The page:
In 1887, while Alfred Stieglitz was still a student in Berlin, he traveled extensively on the Continent soon after discovering his love of photography. Besides Venice, one of the places he visited several times around this time was the northern Lombardy region of Italy:

“Spring of 1887. Italy. Alfred Stieglitz is in Lombardy and the Veneto on one of his regular spring and autumn excursions from Berlin, accompanied as is usual by his large camera, living as is usual at modest inns, and taking photographs. He photographs in Bellagio, in the country around Mantua, and in Venice, working as if possessed.”  1.

Chianti, referring to the famous red Italian wine that is the subject of this photograph’s title, was taken in Mantua, (Mantova) perhaps in the city center and not the countryside however as evidenced by the large buildings behind the subjects. In this market setting, Stieglitz photographed a portable Chianti wine-pressing operation run from the back of a large wheeled cart. Perhaps a show for tourists? Stieglitz was convinced enough to set up his camera and record at least one exposure of the scene, reproduced five years later in 1893 as a full-page halftone in the journal he co-edited, The American Amateur Photographer. Presumably, he let his co-editor F.C. Beach or associate editor Catharine Weed Ward sum the photo up for readers:

“We present with this number a picture by Mr. Alfred Stieglitz, entitled “Chianti,” which illustrates the method of wine making as practiced in Mantua, Italy. It was made with Steinheil Aplanat 19″ focus lens f/32, Perutz plate, ¼ second exposure, pyro developer. It will be observed that the group is very nicely arranged and that the lighting is crisp and strong. It shows the old method of making wine, which is to dump the grapes into the cask, then for the man in bare feet to tread them, the grape juice falling to the bottom by gravity. The picture illustrates the man with one foot in the cask. It is said that these wine-treaders are very expert in the manipulation of their feet upon the grapes, utilizing the compressing powers of their toes with good effect. We think the picture sustains Mr. Stieglitz’s reputation as a prize winner at many of our exhibitions.”  2.

And several months later, similarly convinced his photograph could be improved with its’ reproduction in color, his own business enterprise, Manhattan’s  Photochrome Engraving Company, did just that for the December 15th issue of The Photographic Times:

“CHIANTI,” by the well-known amateur photographer, Mr. Alfred Stieglitz, possesses many points of attraction to which we would call the attention of our readers. First, it is a fine piece of composition. The naturalness of the posing and the arrangement combine together to form a most artistic picture. We wish, however, to specially remark upon the excellence of the reproduction. It is printed in no less than five different colors or tints, a new process that has been perfected by the Photochrome Engraving Company. The blending of the colors is perfect and the proofs have already been much admired by some of the leading artists and publishers of this city, who consider it the finest thing of the kind that has ever been produced.”  3.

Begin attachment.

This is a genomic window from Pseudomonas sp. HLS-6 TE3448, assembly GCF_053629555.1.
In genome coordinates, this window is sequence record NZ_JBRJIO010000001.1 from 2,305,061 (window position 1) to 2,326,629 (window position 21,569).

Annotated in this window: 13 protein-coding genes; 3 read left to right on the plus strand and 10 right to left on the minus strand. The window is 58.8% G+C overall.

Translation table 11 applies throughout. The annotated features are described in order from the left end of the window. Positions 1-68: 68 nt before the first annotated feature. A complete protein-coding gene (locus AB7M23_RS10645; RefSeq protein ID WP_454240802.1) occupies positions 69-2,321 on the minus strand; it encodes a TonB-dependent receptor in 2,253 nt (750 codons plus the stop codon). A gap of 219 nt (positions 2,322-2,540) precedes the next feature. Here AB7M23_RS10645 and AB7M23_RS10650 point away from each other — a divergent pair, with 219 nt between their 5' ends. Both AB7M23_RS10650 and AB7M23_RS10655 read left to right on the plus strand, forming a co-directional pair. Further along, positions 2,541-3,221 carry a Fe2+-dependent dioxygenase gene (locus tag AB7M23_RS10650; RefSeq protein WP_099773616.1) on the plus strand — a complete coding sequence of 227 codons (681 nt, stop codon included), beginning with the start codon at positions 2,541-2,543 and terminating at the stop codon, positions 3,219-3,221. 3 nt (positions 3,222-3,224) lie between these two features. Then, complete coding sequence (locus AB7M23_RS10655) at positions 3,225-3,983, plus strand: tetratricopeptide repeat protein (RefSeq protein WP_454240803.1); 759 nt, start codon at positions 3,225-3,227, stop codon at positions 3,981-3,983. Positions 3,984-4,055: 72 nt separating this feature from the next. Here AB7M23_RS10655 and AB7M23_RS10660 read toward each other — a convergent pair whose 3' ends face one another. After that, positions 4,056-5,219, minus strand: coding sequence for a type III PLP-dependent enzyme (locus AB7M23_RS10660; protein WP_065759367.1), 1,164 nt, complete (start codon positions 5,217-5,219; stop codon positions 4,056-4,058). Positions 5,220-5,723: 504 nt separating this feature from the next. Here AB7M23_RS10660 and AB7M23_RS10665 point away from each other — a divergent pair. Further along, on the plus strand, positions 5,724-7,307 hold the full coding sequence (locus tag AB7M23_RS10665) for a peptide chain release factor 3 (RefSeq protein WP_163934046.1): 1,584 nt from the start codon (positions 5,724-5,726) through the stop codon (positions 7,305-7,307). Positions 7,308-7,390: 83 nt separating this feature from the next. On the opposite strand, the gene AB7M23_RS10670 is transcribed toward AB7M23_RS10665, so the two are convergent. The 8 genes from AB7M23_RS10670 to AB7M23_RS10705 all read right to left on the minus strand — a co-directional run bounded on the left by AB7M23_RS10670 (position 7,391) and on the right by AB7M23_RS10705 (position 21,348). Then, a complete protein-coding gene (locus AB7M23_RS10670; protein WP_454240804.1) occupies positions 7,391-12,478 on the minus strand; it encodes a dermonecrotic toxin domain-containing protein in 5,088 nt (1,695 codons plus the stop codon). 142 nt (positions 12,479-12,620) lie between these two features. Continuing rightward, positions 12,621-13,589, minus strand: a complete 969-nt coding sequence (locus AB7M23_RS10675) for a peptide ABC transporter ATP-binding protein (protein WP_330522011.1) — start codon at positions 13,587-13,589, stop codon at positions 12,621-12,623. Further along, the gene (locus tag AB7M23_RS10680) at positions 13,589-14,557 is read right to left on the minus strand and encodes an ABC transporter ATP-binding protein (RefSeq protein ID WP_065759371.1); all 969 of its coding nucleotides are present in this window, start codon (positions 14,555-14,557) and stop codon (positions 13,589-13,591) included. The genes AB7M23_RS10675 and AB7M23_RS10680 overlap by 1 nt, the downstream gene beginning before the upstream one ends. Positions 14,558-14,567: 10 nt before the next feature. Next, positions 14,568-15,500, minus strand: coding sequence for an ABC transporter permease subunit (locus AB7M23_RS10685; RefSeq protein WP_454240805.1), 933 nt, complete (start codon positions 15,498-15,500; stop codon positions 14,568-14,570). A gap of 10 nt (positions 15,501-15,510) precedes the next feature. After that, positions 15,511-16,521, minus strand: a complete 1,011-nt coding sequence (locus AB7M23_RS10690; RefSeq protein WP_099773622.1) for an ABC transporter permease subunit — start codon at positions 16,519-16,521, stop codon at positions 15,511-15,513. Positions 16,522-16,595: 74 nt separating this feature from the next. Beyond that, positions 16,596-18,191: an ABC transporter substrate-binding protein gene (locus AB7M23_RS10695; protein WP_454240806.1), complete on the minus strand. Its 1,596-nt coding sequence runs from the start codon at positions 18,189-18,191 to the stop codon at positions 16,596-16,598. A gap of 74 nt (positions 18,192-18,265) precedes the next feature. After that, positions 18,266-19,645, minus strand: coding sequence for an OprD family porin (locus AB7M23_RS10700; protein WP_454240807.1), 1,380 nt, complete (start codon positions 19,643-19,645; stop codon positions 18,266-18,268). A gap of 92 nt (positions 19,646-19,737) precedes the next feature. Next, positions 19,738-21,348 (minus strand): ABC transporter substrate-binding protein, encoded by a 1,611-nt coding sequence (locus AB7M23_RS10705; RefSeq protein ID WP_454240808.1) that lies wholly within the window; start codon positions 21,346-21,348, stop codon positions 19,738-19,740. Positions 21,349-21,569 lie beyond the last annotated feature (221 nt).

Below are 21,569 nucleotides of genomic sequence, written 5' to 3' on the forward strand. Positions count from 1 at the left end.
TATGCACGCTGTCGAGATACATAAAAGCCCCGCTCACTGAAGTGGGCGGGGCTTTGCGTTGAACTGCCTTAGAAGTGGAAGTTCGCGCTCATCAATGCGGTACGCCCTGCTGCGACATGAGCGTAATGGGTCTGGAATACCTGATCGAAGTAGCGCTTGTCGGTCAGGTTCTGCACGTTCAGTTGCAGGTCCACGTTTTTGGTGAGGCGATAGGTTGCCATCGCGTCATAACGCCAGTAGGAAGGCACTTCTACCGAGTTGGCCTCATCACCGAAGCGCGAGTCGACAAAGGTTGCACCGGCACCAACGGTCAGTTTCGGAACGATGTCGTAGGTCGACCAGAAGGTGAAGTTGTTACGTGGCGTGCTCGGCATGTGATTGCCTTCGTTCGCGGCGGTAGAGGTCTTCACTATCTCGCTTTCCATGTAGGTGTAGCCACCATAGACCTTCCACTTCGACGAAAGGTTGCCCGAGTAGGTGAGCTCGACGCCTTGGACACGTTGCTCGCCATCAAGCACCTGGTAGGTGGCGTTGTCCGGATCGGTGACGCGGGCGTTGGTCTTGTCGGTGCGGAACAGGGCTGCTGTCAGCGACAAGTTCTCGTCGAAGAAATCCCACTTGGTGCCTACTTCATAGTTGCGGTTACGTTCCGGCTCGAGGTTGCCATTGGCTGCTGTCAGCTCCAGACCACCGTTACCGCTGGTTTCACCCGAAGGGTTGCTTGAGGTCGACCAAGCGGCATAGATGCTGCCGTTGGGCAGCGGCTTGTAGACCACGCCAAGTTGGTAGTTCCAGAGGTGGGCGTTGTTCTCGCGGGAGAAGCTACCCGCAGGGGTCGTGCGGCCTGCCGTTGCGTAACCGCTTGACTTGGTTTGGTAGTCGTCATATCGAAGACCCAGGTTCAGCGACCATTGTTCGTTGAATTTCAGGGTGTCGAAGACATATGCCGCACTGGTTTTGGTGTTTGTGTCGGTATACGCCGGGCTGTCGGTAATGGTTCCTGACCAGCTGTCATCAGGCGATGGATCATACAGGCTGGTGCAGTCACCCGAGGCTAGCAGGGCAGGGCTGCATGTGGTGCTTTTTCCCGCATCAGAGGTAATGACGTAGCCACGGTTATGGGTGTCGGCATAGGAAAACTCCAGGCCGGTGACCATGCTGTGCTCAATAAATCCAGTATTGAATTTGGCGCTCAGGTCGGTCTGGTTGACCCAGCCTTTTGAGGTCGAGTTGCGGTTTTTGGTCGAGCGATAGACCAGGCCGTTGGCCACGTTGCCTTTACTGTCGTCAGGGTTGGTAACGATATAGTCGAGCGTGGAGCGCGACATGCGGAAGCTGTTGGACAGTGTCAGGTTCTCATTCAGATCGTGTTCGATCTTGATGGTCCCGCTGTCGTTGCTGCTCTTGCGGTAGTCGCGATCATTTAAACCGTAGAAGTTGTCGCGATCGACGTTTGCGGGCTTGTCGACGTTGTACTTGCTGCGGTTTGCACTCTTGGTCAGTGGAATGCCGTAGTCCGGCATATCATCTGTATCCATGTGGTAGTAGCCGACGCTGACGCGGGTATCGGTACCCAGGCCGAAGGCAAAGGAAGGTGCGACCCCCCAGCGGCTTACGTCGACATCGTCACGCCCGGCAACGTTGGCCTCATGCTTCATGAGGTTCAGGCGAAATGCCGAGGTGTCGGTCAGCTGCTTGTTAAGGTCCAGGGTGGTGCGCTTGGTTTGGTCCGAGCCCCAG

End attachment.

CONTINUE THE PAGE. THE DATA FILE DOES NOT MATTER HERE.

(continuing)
This variant of Chianti, (compared with these published versions) a later vintage print center-glued to what is believed to be a circa 1898-99 Willis & Clements Rembrandt mounting card, has the look of a deep carbon print. High magnification however reveals an extremely fine screen pattern evident mostly in the mid-tones, with the highlights exhibiting a slight yellow color, as if the print were deliberately toned. (4)  It might accurately be described as a manipulated and unique screen photogravure, but too many variables exist at this time to state what process was used in its’ making.  Provenance for this unique  photograph is also incomplete, the only known details being it was sold in the late 1990’s to a third party at a Cowan’s Historic Americana Auction in Cincinnati, Ohio-included with an assorted box of other photographs.

1. Chapter 5: The Boy in the Dark Room: in: America And Alfred Stieglitz: A Collective Portrait: The Literary Guild: New York: p. 73
2. The American Amateur Photographer: Volume IV: New York, N.Y. : The American Photographic Publishing Company: Volume V: September, 1893:  p. 415
3. Our Pictures: in: The Photographic Times and American Photographer: The Photographic Times Publishing Association: New York: Volume XXIII, December 15, 1893: p. 752
4. Or of course, yellowing due to age.


Image Dimensions11.4 x 8.2 cm

Support Dimensions16.6 x 13.4 cm or 6.5 x 5.25"